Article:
Social Benefits of Story-Telling

As the pandemic drags on, social isolation has become a real problem for many people. Limited visits to see our loved ones, particularly seniors, has resulted in long periods of loneliness and boredom for those affected.

I have had the pleasure of working with Bertram, an 84 year-old widower, who lives alone. During the worst of lockdown, he could only talk to his children and grandchildren from the safety of his front door. He couldn’t even meet his newest great grandchild.

We established a regular day and time for a phone call to discuss his life. He told me that it was a highlight in his week and that our discussions prompted him to think more about his life and brought back memories. “You’ve made me think about my life, and that’s great” he told me. His family were also delighted that he had a project that was meaningful and fulfilling.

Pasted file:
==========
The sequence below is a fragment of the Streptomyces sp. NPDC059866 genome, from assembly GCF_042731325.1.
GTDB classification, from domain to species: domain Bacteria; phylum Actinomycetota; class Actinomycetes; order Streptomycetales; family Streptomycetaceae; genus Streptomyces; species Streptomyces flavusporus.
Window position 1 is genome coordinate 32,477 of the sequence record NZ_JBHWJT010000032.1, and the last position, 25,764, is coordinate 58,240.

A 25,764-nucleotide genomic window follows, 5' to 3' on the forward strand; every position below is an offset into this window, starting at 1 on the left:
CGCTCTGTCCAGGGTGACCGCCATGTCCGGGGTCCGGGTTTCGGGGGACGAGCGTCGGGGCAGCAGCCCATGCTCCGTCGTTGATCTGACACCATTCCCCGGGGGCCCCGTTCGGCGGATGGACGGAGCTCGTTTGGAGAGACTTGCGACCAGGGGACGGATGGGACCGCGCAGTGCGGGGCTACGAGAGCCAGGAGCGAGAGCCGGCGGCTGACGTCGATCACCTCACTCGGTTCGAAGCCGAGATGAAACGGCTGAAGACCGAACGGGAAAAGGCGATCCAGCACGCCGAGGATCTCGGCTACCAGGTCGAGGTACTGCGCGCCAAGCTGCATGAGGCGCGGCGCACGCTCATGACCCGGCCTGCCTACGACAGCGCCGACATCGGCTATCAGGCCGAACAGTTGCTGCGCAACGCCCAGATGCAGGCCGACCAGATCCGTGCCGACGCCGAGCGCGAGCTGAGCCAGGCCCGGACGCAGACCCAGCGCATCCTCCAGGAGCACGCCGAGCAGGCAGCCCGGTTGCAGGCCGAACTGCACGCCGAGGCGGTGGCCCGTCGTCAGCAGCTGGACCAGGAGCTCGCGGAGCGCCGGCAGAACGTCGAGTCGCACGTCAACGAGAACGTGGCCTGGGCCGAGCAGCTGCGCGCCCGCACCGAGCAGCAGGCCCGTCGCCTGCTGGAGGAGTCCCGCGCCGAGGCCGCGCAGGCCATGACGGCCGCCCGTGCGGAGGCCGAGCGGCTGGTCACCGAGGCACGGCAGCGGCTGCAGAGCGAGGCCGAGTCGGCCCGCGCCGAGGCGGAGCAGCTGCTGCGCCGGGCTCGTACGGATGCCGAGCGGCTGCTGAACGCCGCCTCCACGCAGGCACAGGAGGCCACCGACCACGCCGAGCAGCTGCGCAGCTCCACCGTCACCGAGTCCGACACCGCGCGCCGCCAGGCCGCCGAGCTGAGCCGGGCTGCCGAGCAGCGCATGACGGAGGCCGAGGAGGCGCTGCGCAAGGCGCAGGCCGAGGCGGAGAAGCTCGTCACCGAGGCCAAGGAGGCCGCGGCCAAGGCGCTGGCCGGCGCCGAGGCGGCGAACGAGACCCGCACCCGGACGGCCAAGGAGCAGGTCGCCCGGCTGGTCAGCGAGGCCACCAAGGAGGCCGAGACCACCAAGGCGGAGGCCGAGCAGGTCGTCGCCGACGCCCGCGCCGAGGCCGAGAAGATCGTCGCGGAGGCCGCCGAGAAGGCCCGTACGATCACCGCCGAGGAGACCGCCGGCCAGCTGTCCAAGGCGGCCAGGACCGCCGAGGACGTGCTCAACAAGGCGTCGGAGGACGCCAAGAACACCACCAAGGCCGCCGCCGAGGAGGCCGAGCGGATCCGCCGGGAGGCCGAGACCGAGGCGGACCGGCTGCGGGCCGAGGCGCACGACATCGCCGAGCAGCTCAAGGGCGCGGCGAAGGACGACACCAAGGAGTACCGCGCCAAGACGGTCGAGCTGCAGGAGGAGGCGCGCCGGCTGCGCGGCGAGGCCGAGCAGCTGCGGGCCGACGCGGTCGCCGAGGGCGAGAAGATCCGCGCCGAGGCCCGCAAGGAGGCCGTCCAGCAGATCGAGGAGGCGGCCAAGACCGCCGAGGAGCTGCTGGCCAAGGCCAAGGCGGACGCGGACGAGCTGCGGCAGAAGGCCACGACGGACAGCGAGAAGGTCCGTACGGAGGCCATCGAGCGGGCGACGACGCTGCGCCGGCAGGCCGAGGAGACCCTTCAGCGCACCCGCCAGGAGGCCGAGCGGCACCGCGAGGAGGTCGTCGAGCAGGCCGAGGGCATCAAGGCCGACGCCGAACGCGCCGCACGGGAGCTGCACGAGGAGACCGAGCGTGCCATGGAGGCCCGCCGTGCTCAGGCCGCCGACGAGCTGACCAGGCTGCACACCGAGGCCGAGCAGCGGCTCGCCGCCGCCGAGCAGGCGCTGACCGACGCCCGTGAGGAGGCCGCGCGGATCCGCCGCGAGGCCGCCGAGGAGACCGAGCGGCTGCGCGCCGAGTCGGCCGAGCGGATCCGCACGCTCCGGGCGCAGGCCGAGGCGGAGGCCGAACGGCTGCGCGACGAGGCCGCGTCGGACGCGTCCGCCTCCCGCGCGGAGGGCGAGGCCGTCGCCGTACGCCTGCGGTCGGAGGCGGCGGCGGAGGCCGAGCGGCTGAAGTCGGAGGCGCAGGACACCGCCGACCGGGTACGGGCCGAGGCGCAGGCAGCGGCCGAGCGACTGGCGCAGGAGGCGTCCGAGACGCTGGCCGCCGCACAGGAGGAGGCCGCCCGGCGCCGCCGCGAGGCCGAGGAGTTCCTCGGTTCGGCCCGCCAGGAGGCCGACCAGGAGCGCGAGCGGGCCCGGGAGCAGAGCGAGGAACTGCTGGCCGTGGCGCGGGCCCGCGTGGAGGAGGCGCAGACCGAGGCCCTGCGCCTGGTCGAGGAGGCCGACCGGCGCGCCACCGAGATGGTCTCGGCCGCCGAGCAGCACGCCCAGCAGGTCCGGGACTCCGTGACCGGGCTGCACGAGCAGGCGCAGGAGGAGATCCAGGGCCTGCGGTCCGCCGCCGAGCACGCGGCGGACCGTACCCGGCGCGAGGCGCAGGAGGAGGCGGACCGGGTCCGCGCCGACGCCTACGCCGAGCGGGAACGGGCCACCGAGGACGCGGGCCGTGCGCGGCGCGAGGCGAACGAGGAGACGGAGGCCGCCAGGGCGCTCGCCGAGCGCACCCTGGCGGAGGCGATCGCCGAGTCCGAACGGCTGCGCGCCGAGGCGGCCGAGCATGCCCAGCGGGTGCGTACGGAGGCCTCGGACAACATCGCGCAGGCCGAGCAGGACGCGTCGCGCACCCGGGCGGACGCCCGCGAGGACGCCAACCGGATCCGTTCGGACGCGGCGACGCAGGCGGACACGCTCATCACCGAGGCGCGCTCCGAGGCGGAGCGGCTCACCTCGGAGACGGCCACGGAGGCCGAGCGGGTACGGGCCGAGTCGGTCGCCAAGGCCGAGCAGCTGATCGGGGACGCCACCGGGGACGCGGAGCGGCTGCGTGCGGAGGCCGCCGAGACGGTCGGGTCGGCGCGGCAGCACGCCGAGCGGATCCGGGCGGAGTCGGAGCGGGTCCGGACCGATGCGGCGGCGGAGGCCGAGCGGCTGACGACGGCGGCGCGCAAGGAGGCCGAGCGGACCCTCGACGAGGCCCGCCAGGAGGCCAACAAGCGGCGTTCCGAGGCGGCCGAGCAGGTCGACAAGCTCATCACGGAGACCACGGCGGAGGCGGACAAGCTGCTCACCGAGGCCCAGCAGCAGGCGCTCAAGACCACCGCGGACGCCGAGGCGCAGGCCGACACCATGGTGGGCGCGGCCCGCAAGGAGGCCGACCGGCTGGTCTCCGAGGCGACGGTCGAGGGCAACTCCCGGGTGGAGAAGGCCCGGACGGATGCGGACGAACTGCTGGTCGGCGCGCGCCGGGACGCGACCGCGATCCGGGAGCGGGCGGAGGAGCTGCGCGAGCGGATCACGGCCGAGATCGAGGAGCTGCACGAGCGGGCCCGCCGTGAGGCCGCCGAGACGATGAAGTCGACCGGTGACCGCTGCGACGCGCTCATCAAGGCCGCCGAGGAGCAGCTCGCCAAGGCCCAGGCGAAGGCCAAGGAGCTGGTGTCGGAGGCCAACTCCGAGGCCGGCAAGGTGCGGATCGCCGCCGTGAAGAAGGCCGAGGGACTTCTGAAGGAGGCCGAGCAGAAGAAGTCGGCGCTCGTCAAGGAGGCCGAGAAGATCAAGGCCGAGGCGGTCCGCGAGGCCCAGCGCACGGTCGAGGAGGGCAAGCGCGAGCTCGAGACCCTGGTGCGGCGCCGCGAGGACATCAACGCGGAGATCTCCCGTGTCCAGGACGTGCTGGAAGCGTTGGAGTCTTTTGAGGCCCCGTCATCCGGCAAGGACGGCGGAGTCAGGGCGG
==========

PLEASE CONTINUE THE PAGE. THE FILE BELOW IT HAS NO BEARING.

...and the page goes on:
While story-telling won’t solve issues of isolation, loneliness and boredom, being engaged in telling your life history and thinking about your memories can be an enjoyable part of many people’s weeks.

Bertram with his newest great grandchild, Evie-Grace.

This Post Has One Comment

  1. Demarcus Oleksy

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